Health Check: Playground injury prevention begins with attentiveness

The neighborhood park is a natural draw for children and parents alike. Even a day when the weather is less than perfect can’t keep Christel Cluck stuck at home.

“I mean, this winter has been kind of brutal,” said Cluck, a nanny from Maple Grove. “So we just like to come out, run around, get some energy out.”

For many kids, letting out energy at the playground involves climbing on anything and everything.

“I definitely worry about broken bones,” Cluck added. “Especially, like I said, these guys are very active. So they fall a lot.”

According to Hennepin County Officials, she has reason to feel that way.

“The majority of the injuries we see happen from falls from high surfaces,” said Julie Philbrook, a trauma prevention specialist from HCMC. “So kids love to climb, they love to jump.”

The Centers for Disease Control reports that emergency departments nationwide treat more than 200,000 children for playground-related injuries each year.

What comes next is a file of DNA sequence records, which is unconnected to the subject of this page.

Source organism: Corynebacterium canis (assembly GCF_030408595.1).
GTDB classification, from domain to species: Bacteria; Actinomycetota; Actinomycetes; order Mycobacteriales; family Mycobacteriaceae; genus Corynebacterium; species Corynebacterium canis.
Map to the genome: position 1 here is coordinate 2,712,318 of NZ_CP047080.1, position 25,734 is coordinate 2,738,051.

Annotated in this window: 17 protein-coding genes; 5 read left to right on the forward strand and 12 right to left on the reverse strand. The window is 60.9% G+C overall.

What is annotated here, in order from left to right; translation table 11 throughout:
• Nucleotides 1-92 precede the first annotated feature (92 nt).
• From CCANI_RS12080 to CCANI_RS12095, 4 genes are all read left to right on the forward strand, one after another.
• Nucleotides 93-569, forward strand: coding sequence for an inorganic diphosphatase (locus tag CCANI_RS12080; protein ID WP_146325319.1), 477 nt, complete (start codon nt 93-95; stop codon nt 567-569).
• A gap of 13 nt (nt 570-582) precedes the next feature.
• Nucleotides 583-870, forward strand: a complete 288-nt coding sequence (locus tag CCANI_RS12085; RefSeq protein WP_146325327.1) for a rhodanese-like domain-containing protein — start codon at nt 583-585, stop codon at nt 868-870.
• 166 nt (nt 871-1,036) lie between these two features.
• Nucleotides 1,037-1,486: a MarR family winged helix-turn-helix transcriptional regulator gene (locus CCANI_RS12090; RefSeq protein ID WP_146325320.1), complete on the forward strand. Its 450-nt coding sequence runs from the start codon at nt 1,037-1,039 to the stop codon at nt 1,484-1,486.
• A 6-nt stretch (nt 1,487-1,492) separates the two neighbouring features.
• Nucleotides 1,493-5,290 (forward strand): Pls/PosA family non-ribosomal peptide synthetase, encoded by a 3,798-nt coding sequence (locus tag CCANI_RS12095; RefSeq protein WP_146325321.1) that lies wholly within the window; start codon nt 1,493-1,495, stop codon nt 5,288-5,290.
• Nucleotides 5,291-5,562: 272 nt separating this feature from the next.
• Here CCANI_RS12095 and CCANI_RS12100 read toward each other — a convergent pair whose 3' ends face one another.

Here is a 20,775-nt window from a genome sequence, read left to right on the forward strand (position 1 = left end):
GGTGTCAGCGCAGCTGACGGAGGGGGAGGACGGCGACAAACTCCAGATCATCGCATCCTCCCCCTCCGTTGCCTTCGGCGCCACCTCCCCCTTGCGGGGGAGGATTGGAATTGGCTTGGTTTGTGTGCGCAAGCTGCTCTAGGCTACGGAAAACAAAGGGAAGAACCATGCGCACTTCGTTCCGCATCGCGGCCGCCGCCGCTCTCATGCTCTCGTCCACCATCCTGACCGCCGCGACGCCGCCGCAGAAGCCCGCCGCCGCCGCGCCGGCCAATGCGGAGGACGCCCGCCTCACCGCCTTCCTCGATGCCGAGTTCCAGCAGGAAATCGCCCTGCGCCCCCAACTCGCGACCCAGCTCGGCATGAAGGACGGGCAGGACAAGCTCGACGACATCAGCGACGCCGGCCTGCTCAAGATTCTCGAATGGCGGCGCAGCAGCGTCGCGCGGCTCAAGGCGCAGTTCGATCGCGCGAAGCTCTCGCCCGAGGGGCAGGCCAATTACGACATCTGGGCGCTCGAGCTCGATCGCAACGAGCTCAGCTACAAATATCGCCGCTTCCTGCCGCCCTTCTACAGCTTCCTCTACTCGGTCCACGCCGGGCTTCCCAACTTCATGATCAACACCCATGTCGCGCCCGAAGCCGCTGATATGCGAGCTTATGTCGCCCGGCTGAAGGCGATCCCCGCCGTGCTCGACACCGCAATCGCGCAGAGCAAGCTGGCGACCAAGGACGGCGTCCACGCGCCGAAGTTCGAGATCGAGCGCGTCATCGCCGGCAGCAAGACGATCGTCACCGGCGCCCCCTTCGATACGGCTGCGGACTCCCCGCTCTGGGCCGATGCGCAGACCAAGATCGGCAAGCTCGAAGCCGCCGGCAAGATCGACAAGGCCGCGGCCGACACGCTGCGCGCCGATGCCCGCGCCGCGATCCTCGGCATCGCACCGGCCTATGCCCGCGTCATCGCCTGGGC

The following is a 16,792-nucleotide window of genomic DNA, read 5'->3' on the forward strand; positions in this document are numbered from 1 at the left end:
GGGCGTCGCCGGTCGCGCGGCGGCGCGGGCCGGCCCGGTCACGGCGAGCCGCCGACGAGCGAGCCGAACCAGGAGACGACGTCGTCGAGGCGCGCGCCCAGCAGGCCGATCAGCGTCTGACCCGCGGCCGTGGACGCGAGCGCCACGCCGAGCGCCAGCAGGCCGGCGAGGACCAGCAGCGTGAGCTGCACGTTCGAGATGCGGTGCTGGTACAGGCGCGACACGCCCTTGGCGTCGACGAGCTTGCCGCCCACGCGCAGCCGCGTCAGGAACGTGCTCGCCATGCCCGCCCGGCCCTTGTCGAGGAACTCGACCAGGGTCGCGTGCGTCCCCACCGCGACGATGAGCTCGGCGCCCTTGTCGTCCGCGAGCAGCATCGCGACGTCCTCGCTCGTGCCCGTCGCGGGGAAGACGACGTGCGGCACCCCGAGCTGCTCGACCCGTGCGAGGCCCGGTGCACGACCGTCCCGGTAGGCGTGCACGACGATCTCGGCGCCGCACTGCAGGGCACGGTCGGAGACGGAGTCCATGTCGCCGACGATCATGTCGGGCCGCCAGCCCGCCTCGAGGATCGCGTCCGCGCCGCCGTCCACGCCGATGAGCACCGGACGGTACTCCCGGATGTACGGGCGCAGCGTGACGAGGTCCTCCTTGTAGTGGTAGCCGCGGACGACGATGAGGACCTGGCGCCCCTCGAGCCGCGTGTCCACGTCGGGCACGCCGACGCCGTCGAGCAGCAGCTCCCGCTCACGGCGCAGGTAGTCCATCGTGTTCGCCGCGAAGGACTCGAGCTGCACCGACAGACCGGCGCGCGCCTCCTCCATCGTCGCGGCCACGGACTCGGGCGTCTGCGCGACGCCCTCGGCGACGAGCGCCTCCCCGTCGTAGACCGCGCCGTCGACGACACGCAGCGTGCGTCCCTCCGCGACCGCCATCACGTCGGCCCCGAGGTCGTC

“What we see most are fractures. Arm fractures,” Phibrook said. “You can also hit your head, and we will see those.”

It’s Philbrook’s job to prevent those injuries from happening. She says one of the places where a serious playground injury could occur is on a ladder.

“Flip-flops are a real problem with playgrounds as well as other places just because they’re not secure to the feet,” she said. “So they could lose their balance, fall between, and they could get strangled in this [ladder].”

Another key thing to look out for is the surface area of the playground itself.

“They’ve got the sand down, which is a great surface, but it probably needs to be replenished,” Philbrook said, referring to the surface at Golden Valley’s Brookview Park.

Philbrook says the more sand that’s on the ground, the more protection kids have if they take a spill.

“You’d want to have more surface below you, the higher you go,” she added.

But, she says the important thing for is for adults to be attentive and supervise their children.

“I always watch the kids as much as possible, no matter what,” Cluck said. “Because nowhere’s really safe.”

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